During a visit to Dublin on Wednesday, Apple CEO Tim Cook announced the company will add 1,000 additional positions at its international operations in Cork, Ireland, bringing the total number of workers there to 6,000.
The new hires will be related to manufacturing, customer care, finance, and global supply chain management, according to Irish public broadcaster RTE. The positions are expected to be filled by mid-2017, to be located in a new building at the company’s existing Holyhill site in Cork.
Apple has also announced that it is partnering with the Sustainable Energy Authority of Ireland to research offshore energy technology. The Cupertino firm also revealed plans to establish a 1 million euro Ocean Energy Industry Fund, to research capturing the energy of waves to power its facilities.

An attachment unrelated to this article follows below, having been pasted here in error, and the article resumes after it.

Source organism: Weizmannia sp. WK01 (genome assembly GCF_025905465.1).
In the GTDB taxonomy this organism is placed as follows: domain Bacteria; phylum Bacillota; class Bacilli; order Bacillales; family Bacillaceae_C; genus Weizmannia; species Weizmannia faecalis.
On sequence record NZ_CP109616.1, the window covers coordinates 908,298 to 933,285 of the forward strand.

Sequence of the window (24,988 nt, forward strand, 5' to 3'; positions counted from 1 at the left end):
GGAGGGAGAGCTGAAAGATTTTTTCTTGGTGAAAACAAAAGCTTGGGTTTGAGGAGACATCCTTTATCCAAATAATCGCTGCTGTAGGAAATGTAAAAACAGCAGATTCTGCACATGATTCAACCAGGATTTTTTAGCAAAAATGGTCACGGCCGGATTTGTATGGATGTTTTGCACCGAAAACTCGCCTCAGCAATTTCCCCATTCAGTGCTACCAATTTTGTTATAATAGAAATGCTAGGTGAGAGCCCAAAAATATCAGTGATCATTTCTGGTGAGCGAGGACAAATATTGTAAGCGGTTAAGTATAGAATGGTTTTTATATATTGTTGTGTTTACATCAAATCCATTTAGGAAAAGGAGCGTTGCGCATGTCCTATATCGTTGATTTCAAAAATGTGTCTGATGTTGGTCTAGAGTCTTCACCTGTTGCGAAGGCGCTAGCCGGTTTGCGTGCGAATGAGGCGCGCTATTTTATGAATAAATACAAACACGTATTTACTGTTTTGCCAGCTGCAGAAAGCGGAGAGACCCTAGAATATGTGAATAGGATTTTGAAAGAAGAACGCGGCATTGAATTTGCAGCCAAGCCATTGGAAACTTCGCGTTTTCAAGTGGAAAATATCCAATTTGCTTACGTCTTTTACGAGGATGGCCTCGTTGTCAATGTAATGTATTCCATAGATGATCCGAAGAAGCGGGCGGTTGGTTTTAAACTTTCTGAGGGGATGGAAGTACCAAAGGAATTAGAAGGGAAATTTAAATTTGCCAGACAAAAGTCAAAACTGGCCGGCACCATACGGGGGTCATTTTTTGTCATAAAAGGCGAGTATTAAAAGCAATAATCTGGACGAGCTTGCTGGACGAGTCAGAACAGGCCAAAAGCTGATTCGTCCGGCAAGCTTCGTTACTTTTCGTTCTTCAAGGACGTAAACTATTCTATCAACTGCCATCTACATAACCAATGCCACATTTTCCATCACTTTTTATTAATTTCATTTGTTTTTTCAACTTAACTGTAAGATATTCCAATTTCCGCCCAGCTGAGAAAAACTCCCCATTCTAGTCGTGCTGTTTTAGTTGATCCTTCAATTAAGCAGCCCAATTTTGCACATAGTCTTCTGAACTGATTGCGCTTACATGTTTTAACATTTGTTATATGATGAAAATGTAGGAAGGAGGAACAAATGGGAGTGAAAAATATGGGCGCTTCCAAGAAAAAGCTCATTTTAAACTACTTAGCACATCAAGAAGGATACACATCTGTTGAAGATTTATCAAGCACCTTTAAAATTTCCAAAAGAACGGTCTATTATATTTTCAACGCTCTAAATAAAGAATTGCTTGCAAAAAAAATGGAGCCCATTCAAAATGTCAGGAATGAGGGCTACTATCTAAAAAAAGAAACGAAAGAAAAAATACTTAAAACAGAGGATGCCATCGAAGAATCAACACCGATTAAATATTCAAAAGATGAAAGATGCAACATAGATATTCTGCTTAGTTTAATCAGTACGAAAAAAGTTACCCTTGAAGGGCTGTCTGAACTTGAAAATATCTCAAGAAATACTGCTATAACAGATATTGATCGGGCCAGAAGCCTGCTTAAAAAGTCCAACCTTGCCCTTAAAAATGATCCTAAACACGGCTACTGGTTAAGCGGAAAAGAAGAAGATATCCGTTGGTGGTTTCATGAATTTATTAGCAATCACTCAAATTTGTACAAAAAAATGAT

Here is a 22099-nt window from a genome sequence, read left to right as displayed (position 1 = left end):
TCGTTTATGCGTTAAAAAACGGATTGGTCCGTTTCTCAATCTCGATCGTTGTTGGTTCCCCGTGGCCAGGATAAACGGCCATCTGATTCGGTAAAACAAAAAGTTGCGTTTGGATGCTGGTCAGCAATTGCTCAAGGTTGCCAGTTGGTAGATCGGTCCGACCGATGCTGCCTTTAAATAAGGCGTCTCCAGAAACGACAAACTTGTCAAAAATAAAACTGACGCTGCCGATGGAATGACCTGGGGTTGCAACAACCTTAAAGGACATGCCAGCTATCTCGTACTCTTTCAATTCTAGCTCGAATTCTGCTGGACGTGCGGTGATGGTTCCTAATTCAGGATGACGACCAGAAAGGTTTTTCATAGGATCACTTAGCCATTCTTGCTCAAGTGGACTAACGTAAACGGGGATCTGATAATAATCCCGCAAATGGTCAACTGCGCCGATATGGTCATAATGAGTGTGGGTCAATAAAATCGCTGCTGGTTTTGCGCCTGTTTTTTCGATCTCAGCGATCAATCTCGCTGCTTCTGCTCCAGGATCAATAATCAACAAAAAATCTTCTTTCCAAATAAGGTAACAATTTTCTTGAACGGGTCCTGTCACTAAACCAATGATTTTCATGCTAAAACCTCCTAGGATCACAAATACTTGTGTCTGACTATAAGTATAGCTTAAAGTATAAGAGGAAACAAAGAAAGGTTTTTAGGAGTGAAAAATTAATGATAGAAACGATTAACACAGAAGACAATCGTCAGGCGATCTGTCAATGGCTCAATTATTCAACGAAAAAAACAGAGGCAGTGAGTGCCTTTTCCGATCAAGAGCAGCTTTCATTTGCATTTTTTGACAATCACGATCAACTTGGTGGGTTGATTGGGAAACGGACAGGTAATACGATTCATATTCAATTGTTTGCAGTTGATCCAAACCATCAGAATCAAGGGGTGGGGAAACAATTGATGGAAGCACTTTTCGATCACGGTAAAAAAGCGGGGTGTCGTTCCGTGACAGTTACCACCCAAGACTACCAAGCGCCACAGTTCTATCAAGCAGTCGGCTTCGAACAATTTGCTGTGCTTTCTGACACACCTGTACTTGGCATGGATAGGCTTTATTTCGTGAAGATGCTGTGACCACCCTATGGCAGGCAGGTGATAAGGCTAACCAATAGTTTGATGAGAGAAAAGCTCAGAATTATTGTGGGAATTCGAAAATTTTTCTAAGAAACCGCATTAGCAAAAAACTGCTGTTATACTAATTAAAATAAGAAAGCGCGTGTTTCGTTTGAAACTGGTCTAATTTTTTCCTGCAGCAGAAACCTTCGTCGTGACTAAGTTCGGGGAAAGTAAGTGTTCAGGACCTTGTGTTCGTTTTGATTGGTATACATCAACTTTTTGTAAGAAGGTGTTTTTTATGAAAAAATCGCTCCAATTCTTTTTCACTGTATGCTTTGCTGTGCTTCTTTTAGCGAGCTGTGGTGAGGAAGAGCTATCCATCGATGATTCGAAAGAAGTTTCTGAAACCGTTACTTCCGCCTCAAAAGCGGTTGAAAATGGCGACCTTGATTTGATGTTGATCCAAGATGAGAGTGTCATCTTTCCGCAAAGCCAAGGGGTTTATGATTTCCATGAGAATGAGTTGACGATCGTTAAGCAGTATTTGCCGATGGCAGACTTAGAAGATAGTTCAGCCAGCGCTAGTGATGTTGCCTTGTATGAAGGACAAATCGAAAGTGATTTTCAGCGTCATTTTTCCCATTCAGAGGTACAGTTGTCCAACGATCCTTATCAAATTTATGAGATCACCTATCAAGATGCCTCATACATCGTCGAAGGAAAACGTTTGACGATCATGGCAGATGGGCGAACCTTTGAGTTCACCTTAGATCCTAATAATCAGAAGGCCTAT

During his visit to Ireland, Cook was recognized by the Philosophical Society at Trinity College Dublin, receiving its Gold Medal of Honorary Patronage. Cook is also set to address Apple employees worldwide via a livestream, says the Evening Echo.
Cork officials touted Apple’s decision, saying the increase in Apple’s activity will help put their city on the map for other corporations who may be considering international expansion.
“When the largest company in the world supporting the best known brand on the planet decides to significantly increase their footprint and investment in Cork,” Minister Simon Coveney reportedly said to the Echo, “it is a signal of confidence and an endorsement in the Irish economy and Cork city as a great place to build an international business.”
Apple currently houses an iMac assembly line at its facility in Cork, which has the honor of being the only Apple-owned manufacturing facility in the world. The Cork facility also handles administration for Apple’s European, Middle Eastern, and African operations.